Many railway companies paid attention to it’s potential as it was seen as a very good money maker.
In the end it was awarded to the South Durham & Lancashire Union Railway - a railway line linking the Stockton & Darlington Railway near Bishop Auckland with the Lancaster and Carlisle Railway at Tebay, via Barnard Castle, Stainmore Summit and Kirkby Stephen.
The ceremonial cutting of the first sod for the company was at Kirkby Stephen on 25 August 1857, and that for the EVR was at Appleby on 28 July 1858. Land for two tracks purchased, but a single track line was laid.
Below: Barras Railway Station. After building the line it was opened in 1861 and became known as the Stainmore Line.
The viaducts at Tees Valley, Deepdale, Belah and Smardale Gill were built wide enough for two tracks.
Below: Track bed from Barras Railway Station. Today Barras station survives with the westbound waiting shelter in the foreground and station master's house beyond the lifted track bed.
15 years later the station was built at an altitude of 1,100 feet and was the highest station in England until Dent station on the nearby Settle and Carlisle Line when opened in 1877. Its noted this station was host to a camping coach about 1935.
Considering freight was the order of the day the goods yard was discontinued on 1 December 1952 and from that date it had been operated as an unstaffed halt for passengers only.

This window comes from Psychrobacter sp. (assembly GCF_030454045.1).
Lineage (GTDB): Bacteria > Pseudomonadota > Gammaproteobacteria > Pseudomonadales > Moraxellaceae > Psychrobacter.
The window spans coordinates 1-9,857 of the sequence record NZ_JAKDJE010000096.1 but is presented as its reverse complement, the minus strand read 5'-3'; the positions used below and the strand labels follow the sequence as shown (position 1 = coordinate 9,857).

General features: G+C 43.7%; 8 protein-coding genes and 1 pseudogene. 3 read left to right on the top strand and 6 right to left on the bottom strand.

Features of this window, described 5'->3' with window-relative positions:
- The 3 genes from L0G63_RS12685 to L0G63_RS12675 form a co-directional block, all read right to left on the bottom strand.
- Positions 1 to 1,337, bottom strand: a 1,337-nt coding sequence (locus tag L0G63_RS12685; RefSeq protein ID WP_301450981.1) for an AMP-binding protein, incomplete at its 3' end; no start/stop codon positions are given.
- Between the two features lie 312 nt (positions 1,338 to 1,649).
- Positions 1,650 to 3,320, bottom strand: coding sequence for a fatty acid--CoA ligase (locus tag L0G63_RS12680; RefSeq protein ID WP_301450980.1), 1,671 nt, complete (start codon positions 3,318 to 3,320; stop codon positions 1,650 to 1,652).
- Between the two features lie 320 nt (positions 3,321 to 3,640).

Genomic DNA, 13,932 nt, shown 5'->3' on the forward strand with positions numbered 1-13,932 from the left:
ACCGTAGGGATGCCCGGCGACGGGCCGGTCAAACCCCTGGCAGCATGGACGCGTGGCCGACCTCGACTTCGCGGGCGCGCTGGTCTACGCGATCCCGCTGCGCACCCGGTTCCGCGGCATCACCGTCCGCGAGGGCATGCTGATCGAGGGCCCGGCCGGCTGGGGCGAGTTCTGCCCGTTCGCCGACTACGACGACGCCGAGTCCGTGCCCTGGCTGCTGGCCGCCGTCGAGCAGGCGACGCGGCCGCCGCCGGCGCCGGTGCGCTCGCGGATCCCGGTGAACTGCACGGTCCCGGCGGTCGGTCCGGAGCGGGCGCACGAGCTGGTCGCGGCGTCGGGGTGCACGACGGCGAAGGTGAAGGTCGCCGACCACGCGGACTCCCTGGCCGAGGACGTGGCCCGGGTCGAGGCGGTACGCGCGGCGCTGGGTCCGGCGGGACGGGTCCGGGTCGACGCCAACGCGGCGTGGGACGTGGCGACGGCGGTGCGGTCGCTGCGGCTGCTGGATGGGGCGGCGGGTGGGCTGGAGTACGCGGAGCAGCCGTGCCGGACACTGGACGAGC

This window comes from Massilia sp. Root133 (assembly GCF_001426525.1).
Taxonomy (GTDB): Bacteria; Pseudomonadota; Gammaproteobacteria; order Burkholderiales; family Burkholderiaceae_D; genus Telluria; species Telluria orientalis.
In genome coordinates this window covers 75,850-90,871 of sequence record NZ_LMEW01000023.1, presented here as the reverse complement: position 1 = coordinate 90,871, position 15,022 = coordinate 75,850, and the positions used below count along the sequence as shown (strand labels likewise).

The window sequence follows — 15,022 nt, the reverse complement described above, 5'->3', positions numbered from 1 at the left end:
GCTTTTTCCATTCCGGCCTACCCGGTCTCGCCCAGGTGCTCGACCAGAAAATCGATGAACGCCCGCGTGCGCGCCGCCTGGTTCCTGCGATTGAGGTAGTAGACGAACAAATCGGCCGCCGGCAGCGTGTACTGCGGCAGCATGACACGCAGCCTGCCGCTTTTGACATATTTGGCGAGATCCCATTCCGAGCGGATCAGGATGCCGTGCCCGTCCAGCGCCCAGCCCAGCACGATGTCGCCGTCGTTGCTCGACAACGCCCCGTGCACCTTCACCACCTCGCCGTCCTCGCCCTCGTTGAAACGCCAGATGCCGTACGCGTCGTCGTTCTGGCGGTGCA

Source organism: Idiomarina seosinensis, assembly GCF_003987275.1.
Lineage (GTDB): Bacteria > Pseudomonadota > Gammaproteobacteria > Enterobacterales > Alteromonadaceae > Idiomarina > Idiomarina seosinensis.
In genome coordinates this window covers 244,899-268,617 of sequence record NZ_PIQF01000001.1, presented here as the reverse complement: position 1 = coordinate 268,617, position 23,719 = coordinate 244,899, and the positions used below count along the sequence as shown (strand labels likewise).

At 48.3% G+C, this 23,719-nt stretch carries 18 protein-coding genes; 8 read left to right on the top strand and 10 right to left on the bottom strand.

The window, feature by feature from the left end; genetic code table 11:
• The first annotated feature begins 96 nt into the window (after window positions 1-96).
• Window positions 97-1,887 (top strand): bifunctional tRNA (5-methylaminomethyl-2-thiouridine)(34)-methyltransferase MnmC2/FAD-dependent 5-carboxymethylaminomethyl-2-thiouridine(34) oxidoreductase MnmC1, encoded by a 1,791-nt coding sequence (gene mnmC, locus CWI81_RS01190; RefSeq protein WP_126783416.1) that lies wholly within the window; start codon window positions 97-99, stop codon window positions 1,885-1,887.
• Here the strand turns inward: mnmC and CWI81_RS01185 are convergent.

Its recovery was recorded in an official film Snowdrift at Bleath Gill. Then the station was closed by British Railways North Eastern Region on 22 January 1962.
“The grandest of Bouch’s Structures – and the only one that would rehabilitate his reputation today if it had not been demolished in the barbaric anti-railway age of the 1960’s – nearly 200ft high and 1.040ft long built on 15 piers – a 16 arch gossamer structure of impossibly slim girders. There was nothing like it in Britian, and possibly nothing anywhere outside the fecund imaginations of animators of Disney or Dream-work movies."
Click below images for larger view.
I was unable to seek out this viaduct under the time constraints - but I will be back to do such.
Below image: Looking over Merrygill Viaduct.
The viaduct was sold by British Rail to the owners of the quarry and limeworks from whom it was acquired by the Northern Viaduct Trust in 2005 – for a token payment of £1. Much restoration of this section has occurred and was opened to walkers in 2005 at a total cost of £50,000.
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Kirkby Stephen East: Being a major Junction and extensive rail yard for trains to Tebay on the WCML and the Eden Valley Railway, Kirkby Stephen East opened to passenger traffic on 8 August 1861 built by the South Durham and Lancashire Union Railway.
Like the closure of my first station today at Barras this station was also closed to passengers in1962, and was eventually repurposed as a bobbin mill. The bobbin factory closed in 1992 and on the other side of the road bridge, the remaining yard space and goods shed was converted into a caravan park and campsite with the goods shed is still standing today.